Hemodynamic Changes in Response to Hyperacute Spinal Trauma in a Swine Model

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Acute spinal cord injury (ASCI) is a devastating event that can have severe hemodynamic consequences, depending on location and severity of the lesion. Knowledge of hyperacute hemodynamic changes is important for researchers using porcine models of thoracic ASCI. The goal of this study was to determine the hyperacute hemodynamic changes observed after ASCI when using pigs as their own controls. Five Yucatan gilts were anesthetized, and a dorsal laminectomy performed at T10-T12. Standardized blunt trauma was applied for 5 consecutive min, and hemodynamic variables were collected 5 min before ASCI, and at 2, 4, 6, 8, 10, 20, 30, 60, 80 and 120 min after ASCI. Arterial blood gas samples were collected at 60 min and 10 min before, and at 30 min and between 120 and 240 min after ASCI. Parametric data were analyzed using a mixed effects model with time point as the fixed factor and subject as the random factor. We found no effect on heart rate, pulse pressure, SpO₂, EtCO₂, and respiratory rate between baseline and timepoints after ASCI. Diastolic arterial pressure, mean arterial pressure, and systolic arterial pressure fell significantly by 18%, 16%, and 15%, respectively, at 2 min after ASCI. However, none of the decrements in arterial pressures resulted in hypotension at any time point. Heart rate did not change significantly after ASCI. Blood glucose progressively increased to 50% above baseline between 120 and 240 minutes after ASCI. Low thoracic ASCI caused a consistent and statistically significant but clinically minor hyperacute decrease in arterial pressures (-15%) that did not produce hypotension or metabolic changes suggestive of tissue hypoperfusion. Our findings using this model suggest that mean arterial pressures should be maintained above 85 mm Hg prior to spinal trauma in order to avoid hypotensive states after ASCI.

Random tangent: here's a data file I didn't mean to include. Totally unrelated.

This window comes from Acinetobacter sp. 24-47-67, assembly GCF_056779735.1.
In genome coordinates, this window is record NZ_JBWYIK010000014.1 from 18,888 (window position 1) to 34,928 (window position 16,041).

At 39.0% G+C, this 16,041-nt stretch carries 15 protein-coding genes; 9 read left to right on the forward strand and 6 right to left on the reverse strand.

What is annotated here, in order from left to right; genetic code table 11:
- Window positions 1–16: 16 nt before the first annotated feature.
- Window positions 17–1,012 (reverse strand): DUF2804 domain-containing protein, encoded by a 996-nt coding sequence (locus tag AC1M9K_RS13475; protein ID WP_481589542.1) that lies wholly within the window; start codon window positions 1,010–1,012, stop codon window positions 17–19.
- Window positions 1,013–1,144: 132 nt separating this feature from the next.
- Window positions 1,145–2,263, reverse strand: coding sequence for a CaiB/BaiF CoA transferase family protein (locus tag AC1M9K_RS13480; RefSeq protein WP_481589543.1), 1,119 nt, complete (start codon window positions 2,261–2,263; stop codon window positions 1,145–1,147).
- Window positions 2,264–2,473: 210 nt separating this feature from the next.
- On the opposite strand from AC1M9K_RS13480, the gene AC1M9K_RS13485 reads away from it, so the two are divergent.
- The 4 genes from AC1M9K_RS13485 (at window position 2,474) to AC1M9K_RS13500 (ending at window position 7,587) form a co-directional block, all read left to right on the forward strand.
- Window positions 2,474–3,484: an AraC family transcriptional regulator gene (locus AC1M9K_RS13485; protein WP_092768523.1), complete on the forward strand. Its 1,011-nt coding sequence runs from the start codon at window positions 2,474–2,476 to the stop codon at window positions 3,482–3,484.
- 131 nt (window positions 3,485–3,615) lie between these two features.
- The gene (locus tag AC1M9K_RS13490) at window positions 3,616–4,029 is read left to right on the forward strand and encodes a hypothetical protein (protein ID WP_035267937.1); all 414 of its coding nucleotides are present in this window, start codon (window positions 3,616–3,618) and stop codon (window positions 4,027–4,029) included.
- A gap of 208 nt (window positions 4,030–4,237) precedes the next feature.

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Comparative medicine

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